Uni Professor who told students to register to vote twice says she did nothing wrong

14 November 2019, 05:31

The UK will go to the polls on December 12
The UK will go to the polls on December 12. Picture: PA
EJ Ward

By EJ Ward

A professor at Nottingham Trent University who faced backlash after a tweet about registering twice to vote if you are a student says lots of the abuse she got was from a largely "Brexit Party group of people."

Professor Carrie Paechter was reported to the police and the Electoral Commission after she tweeted two weeks ago that students could register to vote at both their home and term-time addresses, something which isn't illegal.

She said she had no intention of encouraging students to break the law by voting twice- and simply wanted to ensure students didn’t miss out on voting in the general election.

Professor Paechter told LBC News it was important universities supported students in "exercising their democratic rights by getting them registered."

She said from looking at the accounts who had sent her angry tweets it "looks like a largely Brexit Party group of people."

Speaking to LBC News the professor said it gave her an insight into the kinds of abuse high profile female politicians receive, and it helped her to understand "why women are often not standing for Parliament."

One angry reply to her tweet said: “Enticing people to commit fraud is a criminal offence that can include a prison sentence. Not very good for your career prospects.”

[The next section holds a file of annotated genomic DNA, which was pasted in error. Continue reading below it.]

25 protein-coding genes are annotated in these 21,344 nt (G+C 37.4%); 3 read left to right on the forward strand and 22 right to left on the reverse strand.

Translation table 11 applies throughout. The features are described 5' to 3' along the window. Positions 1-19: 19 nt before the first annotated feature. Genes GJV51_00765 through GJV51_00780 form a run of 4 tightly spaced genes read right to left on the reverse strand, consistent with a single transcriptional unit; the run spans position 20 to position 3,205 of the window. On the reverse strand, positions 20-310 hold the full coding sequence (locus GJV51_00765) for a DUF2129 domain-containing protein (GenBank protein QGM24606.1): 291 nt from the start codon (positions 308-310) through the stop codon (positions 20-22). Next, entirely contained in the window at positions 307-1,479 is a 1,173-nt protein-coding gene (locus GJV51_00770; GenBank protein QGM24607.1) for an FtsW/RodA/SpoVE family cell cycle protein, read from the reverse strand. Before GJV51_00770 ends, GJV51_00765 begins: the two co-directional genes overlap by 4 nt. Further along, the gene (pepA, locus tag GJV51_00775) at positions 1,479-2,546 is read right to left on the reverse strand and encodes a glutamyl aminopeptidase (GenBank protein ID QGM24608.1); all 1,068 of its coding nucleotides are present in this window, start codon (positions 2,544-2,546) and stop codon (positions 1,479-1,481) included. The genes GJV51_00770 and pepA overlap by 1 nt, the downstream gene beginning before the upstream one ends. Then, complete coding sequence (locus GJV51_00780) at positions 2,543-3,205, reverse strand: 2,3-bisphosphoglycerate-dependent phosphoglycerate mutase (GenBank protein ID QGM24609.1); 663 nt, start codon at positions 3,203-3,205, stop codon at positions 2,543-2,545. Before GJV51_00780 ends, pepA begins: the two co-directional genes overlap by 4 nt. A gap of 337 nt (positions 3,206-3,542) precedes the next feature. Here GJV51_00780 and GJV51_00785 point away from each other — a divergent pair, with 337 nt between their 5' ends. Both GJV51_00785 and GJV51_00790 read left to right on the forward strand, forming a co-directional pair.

Another said: “You’re encouraging illegality and bulls******g about your motives. Do you think we’re all stupid?”

The academic told LBC News she had blocked over 500 angry trolls since her initial tweet.

The Professor at the centre of the Twitter storm
The Professor at the centre of the Twitter storm. Picture: Nottingham Trent University

A spokesperson for the Electoral Commission said: "The rules state that If you're a student, you may be able to register to vote at both your home address and your term-time address.

"However, you can only vote once in a national poll, such as a general election.

"This means you must choose if you want to vote at your home address or at your term-time address.

"It is a criminal offence to vote twice in one election."

Students have criticised the date of the election – 12 December – as being in the middle of end-of-term departures as they head home for Christmas.